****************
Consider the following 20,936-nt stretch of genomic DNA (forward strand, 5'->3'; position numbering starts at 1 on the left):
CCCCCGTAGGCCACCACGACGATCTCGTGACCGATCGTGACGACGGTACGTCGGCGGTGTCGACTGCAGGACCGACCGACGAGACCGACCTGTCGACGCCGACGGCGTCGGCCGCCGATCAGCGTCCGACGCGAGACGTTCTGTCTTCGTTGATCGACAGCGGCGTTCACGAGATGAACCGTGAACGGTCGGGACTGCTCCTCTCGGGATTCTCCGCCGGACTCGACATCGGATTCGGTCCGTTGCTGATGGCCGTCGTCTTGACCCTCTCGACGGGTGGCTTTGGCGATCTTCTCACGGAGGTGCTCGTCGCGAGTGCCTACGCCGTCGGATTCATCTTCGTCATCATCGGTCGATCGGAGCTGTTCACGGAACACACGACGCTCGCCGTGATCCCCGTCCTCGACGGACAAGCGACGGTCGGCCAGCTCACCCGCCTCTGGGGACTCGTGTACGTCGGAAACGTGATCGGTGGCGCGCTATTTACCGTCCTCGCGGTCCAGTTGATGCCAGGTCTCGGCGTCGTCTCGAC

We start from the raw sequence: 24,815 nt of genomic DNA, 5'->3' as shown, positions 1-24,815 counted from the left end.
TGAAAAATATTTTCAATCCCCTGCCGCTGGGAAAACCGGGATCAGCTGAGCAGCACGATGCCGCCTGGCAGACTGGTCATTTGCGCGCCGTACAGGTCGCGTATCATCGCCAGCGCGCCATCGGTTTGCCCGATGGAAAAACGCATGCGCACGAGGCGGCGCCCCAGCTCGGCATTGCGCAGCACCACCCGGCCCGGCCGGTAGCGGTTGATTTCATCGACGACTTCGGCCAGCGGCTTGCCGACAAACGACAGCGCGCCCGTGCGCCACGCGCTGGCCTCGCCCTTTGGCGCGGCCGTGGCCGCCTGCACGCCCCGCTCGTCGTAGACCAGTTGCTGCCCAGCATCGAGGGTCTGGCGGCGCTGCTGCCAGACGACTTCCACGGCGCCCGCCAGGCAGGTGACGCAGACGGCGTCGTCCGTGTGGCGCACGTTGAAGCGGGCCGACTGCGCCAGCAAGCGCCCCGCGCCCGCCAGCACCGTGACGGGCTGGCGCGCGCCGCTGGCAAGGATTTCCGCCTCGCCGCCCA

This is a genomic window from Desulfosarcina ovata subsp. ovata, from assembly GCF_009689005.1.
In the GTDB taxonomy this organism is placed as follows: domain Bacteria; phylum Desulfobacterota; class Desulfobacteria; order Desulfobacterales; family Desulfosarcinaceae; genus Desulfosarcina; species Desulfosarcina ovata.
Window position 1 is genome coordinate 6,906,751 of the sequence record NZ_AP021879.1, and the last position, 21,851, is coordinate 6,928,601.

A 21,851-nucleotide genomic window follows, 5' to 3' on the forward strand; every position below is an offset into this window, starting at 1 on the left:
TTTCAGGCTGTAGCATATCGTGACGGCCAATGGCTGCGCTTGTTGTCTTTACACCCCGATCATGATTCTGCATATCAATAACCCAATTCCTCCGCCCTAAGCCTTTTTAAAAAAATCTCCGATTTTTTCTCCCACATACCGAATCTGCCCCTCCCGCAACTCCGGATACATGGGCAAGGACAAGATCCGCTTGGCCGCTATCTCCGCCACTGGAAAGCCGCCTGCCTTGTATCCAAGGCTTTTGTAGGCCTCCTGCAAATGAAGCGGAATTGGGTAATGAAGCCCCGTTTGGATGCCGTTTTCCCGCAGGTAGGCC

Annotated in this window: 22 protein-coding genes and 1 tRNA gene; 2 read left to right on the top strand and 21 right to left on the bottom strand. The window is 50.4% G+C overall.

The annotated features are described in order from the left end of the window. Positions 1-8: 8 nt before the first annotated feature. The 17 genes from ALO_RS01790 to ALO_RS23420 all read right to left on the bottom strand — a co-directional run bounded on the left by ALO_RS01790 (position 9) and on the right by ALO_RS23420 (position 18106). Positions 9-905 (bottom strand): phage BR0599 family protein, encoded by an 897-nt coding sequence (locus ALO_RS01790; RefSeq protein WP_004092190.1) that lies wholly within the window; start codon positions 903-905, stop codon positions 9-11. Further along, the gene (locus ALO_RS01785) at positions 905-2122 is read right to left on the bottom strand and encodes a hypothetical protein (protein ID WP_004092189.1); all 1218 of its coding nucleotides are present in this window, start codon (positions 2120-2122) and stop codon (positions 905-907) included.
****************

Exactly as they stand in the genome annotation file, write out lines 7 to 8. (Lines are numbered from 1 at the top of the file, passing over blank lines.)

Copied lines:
Window position 1 is genome coordinate 6,906,751 of the sequence record NZ_AP021879.1, and the last position, 21,851, is coordinate 6,928,601.

A 21,851-nucleotide genomic window follows, 5' to 3' on the forward strand; every position below is an offset into this window, starting at 1 on the left: